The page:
A former Google therapist shares the 5 types of perfectionists – and what makes them so successfulThank you for reading this post, don't forget to subscribe!
Perfectionists are not balanced people, and that’s okay.
As a psychotherapist, I have worked with many self-described perfectionists, all those smart, ambitious, hard-working people who inexplicably felt that something was wrong with them.
But as I delved into their stories, as well as researching perfectionism, I came to a surprising realization: perfectionism is not a pathology, and treating it as such causes countless people—mostly women—to suffer needlessly.
Based on my clinical work, I have identified five types of perfectionists. As you read the profiles, keep in mind that perfectionism is a fluid and context-dependent construct.
For example, you could be a messy perfectionist when it comes to dating and an intense perfectionist at work. Understanding your profile will help you assess and manage your unique trends.
1. Strong perfectionists
Intense perfectionists are effortlessly direct and maintain a razor-sharp focus when it comes to achieving their goals. Left unchecked, their standards can go from high to impossible, and they can punish others and themselves for not meeting their standards.
2. Classic perfectionists
Classic perfectionists are very reliable, consistent and detail oriented and add stability to their environment. Left unchecked, they struggle to adapt to spontaneity or change in routine and may find it difficult to develop meaningful relationships.
3. Parisian perfectionists
Parisian perfectionists have a keen understanding of the power of interpersonal connection and possess a strong capacity for empathy. Left unchecked, their desire to connect with others can metastasize into toxic people-pleasing.
4. Procrastinating perfectionists
Procrastinating perfectionists excel at preparation, can see opportunities from a 360-degree perspective, and have good impulse control. Left unchecked, their preparations reach a point of diminishing returns, leading to indecision and inaction.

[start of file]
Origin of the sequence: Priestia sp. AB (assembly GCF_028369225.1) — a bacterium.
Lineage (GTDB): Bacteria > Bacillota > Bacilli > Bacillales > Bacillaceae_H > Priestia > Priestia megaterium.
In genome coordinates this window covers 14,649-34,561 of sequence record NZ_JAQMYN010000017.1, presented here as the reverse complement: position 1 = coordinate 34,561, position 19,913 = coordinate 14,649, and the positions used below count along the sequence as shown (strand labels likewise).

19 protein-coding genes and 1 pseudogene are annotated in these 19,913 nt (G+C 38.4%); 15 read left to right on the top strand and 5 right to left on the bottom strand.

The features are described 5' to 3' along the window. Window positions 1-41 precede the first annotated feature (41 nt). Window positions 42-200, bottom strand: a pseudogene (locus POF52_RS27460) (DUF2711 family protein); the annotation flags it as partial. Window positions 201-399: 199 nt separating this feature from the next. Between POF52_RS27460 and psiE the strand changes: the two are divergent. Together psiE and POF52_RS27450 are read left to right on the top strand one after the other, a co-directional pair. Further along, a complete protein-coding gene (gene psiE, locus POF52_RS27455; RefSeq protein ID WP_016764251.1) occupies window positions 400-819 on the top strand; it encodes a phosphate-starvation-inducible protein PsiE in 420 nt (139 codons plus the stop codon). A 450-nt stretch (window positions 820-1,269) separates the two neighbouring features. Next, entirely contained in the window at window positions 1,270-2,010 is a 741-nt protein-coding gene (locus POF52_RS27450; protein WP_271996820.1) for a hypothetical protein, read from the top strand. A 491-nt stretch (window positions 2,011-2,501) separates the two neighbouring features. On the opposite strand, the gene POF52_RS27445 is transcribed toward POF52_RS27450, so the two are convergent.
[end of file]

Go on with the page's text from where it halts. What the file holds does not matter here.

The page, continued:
5. Messy perfectionists
Messy perfectionists effortlessly overcome the anxiety of new beginnings, are superstar idea generators, adapt well to spontaneity, and are naturally enthusiastic. Left unchecked, they struggle to stay focused on their goals, ultimately spreading their energies too thinly to fulfill their commitments.
If you’re not sure which profile suits you best, take the quiz here.
It’s important to understand that when people say, “I’m a perfectionist,” they’re not saying that they expect themselves, others, the weather, or even all the events that happen in life to be perfect.
Perfectionists are powerful, intelligent people who realize that not everything can work perfectly all the time. What they sometimes struggle with is understanding why they feel so compelled to strive endlessly or why they can’t just enjoy the holiday “like a normal person”.
Perfectionism is a power, and like any power, it can be used constructively. If you recognize yourself in the perfectionist profiles above, consider exploring your perfectionism. It might surprise you how much power you have.
In the midst of this research, consider this idea as well: You have nothing.
Catherine Morgan Schaffler is a psychotherapist, writer and speaker. Before that, she was an on-site therapist at Google. She received degrees and training from the University of California, Berkeley and Columbia University, with a postgraduate qualification from the Association for Spirituality and Psychotherapy in New York. Her first book, “The Perfectionist’s Guide to Losing Control” is out now.
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